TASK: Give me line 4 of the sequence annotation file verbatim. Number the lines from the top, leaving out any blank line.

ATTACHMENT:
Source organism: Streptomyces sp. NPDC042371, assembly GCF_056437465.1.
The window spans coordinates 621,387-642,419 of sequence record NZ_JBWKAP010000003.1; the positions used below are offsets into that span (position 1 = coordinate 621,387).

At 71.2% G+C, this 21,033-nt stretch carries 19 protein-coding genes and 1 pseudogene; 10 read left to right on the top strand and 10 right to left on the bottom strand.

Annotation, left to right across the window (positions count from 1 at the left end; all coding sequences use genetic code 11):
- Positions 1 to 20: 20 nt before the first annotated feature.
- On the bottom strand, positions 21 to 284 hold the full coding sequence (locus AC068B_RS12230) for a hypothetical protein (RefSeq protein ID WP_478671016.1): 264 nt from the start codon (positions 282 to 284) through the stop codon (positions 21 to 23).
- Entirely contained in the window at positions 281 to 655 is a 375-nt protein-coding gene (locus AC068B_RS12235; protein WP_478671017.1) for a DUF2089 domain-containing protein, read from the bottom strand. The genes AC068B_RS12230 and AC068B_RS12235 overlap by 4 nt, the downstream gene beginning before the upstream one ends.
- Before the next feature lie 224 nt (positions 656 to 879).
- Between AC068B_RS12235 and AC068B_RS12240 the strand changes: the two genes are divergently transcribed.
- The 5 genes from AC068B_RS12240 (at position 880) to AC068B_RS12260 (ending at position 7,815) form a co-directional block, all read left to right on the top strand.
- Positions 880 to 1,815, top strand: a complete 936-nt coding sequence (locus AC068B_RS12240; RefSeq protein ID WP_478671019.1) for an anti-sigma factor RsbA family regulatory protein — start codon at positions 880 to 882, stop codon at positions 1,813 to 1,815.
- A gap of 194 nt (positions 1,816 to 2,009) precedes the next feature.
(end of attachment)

Annotation, left to right across the window (positions count from 1 at the left end; all coding sequences use genetic code 11):